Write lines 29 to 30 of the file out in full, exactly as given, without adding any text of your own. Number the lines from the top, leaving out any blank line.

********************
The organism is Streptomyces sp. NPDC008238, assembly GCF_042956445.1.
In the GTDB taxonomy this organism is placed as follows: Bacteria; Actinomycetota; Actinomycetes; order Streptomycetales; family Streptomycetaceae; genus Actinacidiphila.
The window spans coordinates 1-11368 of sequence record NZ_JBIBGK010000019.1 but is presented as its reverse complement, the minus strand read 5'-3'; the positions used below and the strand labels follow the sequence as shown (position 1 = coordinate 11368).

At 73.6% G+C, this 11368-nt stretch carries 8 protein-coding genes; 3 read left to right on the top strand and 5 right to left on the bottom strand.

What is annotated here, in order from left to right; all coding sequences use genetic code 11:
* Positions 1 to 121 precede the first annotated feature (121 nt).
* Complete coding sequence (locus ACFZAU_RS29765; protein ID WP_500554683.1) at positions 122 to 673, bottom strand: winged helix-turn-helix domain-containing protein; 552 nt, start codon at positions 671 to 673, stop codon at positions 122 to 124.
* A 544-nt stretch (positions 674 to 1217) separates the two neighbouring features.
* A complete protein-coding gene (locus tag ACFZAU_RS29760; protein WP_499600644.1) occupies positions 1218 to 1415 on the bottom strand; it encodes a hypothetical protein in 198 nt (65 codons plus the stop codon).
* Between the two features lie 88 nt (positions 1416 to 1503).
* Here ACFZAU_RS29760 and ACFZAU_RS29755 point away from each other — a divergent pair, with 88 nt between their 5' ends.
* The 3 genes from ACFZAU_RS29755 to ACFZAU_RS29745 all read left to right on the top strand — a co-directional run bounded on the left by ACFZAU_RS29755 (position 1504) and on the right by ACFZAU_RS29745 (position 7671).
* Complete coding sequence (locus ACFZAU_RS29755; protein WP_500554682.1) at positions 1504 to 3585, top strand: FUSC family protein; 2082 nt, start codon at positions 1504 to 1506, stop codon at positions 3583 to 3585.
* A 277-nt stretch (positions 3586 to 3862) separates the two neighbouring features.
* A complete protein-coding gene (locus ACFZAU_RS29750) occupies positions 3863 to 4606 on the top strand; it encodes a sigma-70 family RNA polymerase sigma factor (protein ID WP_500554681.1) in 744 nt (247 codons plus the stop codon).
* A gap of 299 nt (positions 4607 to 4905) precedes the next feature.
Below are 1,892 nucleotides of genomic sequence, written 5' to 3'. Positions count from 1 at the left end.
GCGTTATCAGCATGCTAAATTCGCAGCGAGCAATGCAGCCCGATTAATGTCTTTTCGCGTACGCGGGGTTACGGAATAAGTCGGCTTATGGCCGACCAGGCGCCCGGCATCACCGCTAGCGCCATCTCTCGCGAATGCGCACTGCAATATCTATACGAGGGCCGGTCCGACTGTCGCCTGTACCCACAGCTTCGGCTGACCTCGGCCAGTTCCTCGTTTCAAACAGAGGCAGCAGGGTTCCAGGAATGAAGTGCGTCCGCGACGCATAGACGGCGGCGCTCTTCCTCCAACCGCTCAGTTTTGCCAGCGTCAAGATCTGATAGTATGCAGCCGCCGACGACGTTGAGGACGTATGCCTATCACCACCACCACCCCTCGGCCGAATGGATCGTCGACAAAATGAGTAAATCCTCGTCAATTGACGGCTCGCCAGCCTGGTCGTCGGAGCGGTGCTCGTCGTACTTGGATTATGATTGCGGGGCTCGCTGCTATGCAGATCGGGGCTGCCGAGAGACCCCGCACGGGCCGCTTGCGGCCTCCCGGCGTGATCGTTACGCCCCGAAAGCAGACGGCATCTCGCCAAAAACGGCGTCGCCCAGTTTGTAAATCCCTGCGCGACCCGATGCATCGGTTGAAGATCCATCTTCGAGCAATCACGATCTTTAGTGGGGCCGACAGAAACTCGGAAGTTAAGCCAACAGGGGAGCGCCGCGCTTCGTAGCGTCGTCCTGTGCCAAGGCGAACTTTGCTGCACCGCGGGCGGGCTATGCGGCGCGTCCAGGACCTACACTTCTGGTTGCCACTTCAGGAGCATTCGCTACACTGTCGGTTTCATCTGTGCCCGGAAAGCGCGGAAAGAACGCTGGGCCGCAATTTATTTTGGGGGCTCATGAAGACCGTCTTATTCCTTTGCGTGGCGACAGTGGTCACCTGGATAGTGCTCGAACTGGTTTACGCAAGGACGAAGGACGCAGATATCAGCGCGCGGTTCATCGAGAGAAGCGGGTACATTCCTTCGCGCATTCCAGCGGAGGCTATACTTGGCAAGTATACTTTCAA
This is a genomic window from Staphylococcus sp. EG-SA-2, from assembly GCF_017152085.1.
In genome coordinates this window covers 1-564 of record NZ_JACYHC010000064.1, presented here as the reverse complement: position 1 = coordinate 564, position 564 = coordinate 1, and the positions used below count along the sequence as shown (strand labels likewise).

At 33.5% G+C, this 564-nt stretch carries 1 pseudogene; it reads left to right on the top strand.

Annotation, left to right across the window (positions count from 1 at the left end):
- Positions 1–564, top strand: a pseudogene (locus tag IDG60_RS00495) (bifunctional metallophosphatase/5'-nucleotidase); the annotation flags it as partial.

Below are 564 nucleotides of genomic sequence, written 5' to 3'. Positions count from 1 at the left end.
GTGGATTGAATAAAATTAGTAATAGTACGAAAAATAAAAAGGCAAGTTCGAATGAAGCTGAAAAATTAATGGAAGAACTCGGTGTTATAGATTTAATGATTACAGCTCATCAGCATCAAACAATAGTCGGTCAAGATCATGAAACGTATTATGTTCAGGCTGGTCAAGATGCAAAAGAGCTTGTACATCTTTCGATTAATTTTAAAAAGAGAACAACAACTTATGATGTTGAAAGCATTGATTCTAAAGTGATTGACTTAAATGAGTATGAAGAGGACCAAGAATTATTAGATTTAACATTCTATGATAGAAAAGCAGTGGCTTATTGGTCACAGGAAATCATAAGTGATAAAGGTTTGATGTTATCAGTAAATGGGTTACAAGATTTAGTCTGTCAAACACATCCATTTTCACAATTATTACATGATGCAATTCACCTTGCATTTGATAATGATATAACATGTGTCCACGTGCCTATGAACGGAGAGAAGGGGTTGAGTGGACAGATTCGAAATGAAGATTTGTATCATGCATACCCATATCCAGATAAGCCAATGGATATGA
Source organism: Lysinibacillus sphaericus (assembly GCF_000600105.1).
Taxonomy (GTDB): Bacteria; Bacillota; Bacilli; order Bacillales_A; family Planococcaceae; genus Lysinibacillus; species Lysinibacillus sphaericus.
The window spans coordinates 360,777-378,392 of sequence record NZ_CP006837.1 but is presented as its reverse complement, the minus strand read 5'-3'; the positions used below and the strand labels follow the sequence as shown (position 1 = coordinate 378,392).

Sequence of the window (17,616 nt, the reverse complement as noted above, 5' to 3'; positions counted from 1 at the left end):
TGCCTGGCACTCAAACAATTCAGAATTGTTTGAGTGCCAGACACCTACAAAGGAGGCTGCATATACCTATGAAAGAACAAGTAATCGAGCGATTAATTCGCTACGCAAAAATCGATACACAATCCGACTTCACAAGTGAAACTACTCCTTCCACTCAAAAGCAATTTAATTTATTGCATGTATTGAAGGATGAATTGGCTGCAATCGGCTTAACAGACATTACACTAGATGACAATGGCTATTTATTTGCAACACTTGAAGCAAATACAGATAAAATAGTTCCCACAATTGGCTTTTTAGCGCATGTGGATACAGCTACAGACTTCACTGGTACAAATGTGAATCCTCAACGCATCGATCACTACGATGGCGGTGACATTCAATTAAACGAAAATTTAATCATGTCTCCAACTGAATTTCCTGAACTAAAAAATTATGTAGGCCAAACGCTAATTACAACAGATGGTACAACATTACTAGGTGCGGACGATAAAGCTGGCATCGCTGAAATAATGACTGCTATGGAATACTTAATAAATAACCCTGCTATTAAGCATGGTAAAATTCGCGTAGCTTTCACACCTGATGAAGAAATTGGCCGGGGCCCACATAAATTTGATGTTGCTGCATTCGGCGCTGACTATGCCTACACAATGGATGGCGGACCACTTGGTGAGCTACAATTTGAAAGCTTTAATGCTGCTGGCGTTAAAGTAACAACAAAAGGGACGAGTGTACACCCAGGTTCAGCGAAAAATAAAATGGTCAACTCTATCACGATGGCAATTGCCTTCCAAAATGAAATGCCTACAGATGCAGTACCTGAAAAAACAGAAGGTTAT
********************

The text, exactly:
Sequence of the window (17,616 nt, the reverse complement as noted above, 5' to 3'; positions counted from 1 at the left end):
TGCCTGGCACTCAAACAATTCAGAATTGTTTGAGTGCCAGACACCTACAAAGGAGGCTGCATATACCTATGAAAGAACAAGTAATCGAGCGATTAATTCGCTACGCAAAAATCGATACACAATCCGACTTCACAAGTGAAACTACTCCTTCCACTCAAAAGCAATTTAATTTATTGCATGTATTGAAGGATGAATTGGCTGCAATCGGCTTAACAGACATTACACTAGATGACAATGGCTATTTATTTGCAACACTTGAAGCAAATACAGATAAAATAGTTCCCACAATTGGCTTTTTAGCGCATGTGGATACAGCTACAGACTTCACTGGTACAAATGTGAATCCTCAACGCATCGATCACTACGATGGCGGTGACATTCAATTAAACGAAAATTTAATCATGTCTCCAACTGAATTTCCTGAACTAAAAAATTATGTAGGCCAAACGCTAATTACAACAGATGGTACAACATTACTAGGTGCGGACGATAAAGCTGGCATCGCTGAAATAATGACTGCTATGGAATACTTAATAAATAACCCTGCTATTAAGCATGGTAAAATTCGCGTAGCTTTCACACCTGATGAAGAAATTGGCCGGGGCCCACATAAATTTGATGTTGCTGCATTCGGCGCTGACTATGCCTACACAATGGATGGCGGACCACTTGGTGAGCTACAATTTGAAAGCTTTAATGCTGCTGGCGTTAAAGTAACAACAAAAGGGACGAGTGTACACCCAGGTTCAGCGAAAAATAAAATGGTCAACTCTATCACGATGGCAATTGCCTTCCAAAATGAAATGCCTACAGATGCAGTACCTGAAAAAACAGAAGGTTAT